Campus News

Circle Gallery to exhibit failed ‘American Dreams’ photography exhibition

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Photos of failed subdivisions will be on display in the Circle Gallery Nov. 8-Dec. 21.

The Circle Gallery in the College of Environment and Design will host the exhibit American Dreams: The Paradox of Failed Subdivisions in Georgia, featuring photographs by alumna Stephanie N. Bryan, Nov. 8-Dec. 21. An opening reception will be held Nov. 8 from 4:30-6 p.m. in the gallery.

This photographic exhibition documents failed residential and commercial developments in Georgia following the recent economic downturn. The images depict long-term ecological and social impacts of human actions, the fragility and resilience of nature, small acts of human reclamation and redemption, and the unfulfilled American dreams that lay fallow in farm fields.

Bryan, who received a master’s degree in landscape architecture from UGA in 2011, works as a landscape historian with the Jaeger Company. She has spent her free time during the past three years traveling throughout Georgia to document changes in rural and suburban landscapes through photography and writing. Her photographic essay aims to convey the effects of these changes and inspire people to consider how to avoid over-development.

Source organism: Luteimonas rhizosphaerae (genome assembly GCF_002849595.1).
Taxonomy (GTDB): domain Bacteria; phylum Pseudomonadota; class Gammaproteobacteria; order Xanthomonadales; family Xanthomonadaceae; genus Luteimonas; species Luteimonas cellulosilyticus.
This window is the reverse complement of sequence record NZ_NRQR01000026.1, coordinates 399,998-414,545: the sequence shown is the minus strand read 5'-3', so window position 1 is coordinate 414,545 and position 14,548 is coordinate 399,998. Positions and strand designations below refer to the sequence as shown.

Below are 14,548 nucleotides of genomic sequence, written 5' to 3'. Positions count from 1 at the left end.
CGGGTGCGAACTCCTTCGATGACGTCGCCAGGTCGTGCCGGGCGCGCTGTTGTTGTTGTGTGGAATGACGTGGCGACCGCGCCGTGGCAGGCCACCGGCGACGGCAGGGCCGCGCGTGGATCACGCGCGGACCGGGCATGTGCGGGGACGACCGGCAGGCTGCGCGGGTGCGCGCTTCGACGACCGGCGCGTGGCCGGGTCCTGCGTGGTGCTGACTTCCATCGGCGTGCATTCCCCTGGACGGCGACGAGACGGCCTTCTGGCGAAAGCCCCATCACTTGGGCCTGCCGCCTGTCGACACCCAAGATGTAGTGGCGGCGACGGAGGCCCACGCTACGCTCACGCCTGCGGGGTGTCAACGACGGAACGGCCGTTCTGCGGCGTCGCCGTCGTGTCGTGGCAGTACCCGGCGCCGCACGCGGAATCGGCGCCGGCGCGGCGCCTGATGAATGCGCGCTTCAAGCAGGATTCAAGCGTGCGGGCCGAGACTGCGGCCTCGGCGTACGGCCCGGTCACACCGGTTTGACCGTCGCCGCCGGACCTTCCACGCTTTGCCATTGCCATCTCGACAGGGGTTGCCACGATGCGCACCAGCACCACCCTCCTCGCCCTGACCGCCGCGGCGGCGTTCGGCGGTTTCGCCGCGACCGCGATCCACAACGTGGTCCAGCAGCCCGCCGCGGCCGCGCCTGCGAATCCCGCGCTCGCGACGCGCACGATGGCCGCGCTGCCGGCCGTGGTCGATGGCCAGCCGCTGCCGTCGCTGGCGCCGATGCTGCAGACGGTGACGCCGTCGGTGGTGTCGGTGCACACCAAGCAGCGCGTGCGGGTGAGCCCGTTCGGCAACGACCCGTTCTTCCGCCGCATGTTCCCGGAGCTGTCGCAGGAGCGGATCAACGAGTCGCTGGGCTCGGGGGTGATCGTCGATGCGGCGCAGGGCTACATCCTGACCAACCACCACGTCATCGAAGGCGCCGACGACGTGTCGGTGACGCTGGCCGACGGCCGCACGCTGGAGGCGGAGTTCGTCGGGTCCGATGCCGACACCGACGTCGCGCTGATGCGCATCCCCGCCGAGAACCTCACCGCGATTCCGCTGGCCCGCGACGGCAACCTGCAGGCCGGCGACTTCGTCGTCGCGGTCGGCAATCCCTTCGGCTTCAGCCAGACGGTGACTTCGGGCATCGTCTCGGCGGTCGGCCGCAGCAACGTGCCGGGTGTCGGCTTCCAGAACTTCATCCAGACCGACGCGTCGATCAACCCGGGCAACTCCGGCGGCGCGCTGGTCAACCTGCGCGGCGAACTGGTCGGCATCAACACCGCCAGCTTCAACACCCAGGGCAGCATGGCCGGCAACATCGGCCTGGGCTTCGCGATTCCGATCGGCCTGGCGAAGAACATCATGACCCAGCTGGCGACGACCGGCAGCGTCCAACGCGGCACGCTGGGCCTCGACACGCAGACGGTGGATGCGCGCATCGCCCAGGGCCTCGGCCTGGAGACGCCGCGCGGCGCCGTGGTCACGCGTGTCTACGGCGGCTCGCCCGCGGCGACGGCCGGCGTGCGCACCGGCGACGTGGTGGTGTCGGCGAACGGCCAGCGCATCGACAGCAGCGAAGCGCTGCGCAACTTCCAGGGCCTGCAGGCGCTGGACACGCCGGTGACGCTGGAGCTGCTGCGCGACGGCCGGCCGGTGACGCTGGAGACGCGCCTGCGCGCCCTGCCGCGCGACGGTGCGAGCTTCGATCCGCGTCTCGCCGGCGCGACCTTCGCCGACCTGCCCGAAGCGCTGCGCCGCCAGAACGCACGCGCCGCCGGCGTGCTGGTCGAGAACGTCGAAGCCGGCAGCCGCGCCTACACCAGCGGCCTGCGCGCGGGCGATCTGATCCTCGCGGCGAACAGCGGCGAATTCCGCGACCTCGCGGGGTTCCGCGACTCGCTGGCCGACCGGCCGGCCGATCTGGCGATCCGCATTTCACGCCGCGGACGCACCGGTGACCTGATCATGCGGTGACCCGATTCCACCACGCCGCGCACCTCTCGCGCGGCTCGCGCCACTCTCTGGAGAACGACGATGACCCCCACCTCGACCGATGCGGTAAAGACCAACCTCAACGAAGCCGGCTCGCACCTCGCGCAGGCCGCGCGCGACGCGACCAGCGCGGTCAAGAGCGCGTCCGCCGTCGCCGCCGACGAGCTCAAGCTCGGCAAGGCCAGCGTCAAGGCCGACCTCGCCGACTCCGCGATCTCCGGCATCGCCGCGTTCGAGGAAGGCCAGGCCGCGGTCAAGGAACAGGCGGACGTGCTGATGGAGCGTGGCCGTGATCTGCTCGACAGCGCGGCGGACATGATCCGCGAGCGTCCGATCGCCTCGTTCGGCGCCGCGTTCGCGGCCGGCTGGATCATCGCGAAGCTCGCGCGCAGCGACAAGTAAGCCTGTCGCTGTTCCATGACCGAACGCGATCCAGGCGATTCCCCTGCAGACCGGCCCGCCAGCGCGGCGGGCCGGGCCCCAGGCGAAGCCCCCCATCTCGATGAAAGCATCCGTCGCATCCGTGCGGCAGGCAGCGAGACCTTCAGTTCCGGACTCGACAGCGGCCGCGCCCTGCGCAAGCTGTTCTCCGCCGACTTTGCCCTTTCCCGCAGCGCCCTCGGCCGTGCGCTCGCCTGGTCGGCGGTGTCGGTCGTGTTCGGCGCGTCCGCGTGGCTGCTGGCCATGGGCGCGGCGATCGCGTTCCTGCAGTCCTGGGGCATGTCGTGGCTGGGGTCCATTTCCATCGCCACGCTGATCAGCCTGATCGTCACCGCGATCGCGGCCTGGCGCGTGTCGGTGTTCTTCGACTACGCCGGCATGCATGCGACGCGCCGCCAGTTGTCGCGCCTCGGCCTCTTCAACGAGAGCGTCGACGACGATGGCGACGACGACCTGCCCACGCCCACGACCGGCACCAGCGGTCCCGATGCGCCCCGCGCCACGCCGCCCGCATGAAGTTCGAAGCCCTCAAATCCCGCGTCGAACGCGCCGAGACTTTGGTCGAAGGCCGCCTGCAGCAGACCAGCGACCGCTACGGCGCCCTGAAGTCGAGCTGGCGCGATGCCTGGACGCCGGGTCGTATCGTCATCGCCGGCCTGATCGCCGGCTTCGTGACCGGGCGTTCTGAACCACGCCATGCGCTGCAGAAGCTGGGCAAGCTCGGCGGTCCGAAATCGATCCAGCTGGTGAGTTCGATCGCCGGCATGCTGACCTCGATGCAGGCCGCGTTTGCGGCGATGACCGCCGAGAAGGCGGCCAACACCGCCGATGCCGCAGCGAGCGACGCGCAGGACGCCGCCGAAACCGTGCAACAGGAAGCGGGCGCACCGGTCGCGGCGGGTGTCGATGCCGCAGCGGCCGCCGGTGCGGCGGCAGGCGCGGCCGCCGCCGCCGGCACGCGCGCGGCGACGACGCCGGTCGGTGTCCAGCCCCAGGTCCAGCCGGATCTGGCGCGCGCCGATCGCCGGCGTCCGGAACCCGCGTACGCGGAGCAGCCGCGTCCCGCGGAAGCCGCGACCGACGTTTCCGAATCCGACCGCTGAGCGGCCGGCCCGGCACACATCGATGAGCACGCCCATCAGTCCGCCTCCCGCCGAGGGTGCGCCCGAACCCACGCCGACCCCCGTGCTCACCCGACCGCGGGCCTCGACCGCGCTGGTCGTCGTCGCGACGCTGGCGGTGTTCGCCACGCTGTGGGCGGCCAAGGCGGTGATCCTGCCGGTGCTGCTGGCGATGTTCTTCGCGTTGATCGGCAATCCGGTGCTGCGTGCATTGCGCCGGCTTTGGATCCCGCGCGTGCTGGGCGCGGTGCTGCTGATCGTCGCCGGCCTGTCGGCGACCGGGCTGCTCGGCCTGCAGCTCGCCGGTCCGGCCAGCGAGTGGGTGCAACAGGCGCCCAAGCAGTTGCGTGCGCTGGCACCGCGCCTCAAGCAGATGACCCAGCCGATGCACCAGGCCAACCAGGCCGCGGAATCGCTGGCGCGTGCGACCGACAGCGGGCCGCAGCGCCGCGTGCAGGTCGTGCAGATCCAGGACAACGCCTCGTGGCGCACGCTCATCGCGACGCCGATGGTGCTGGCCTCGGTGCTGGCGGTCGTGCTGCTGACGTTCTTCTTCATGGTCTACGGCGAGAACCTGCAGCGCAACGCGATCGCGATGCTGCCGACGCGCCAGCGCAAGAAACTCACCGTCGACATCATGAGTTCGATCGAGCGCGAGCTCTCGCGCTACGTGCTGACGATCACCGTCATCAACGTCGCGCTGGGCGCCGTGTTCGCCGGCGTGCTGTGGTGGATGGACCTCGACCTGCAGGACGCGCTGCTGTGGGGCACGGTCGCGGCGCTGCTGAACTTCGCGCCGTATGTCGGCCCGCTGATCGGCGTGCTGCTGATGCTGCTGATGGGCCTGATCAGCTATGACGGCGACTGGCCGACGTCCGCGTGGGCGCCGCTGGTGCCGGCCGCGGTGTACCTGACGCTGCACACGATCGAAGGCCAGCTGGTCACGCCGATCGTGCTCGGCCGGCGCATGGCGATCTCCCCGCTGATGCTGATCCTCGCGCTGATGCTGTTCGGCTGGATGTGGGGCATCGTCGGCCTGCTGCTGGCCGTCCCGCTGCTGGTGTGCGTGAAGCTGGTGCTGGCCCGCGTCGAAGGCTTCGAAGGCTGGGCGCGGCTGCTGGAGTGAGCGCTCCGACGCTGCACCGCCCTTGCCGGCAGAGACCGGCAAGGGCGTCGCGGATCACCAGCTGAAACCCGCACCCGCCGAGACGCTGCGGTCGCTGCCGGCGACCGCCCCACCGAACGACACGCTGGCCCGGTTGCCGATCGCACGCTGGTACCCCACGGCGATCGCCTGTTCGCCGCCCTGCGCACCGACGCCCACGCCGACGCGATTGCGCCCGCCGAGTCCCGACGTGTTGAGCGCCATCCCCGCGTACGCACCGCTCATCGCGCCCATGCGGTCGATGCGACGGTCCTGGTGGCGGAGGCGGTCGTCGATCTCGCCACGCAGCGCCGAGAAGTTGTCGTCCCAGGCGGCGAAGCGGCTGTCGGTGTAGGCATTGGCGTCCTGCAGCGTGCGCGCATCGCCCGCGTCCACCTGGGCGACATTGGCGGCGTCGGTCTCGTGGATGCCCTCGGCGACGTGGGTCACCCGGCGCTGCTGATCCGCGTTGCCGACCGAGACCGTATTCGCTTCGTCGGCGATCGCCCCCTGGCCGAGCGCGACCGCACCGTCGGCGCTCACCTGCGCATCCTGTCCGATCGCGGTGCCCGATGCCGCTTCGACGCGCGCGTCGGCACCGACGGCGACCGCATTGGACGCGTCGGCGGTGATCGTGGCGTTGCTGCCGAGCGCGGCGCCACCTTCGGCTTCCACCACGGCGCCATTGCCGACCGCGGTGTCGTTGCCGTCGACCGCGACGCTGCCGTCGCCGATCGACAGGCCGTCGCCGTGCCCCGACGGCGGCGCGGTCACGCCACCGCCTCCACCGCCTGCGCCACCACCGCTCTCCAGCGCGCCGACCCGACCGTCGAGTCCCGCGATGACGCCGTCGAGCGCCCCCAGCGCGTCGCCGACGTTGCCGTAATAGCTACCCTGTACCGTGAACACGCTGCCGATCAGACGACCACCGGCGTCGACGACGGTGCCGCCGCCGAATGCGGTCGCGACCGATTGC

The U.S. converted 7,491,300 acres of its rural land—an area nearly the size of Maryland—to developed land between 2002 and 2007, according to the American Farmland Trust. Developed land increased by 57 percent, while the population grew by only 30 percent in these years. Consequently, more than 18.5 million vacant residential lots exist across the American landscape. The Atlanta Journal Constitution reports that Georgia has approximately 150,000 of these idle spaces. 

These unrealized developments create an alien aesthetic that is neither rural landscape nor suburban neighborhood. Left in legal and political limbo, these areas limit the ability of public and private planners and landscape architects to grapple with the implications of incomplete designs. 

The exhibition can be viewed weekdays from 9 a.m. to 6 p.m.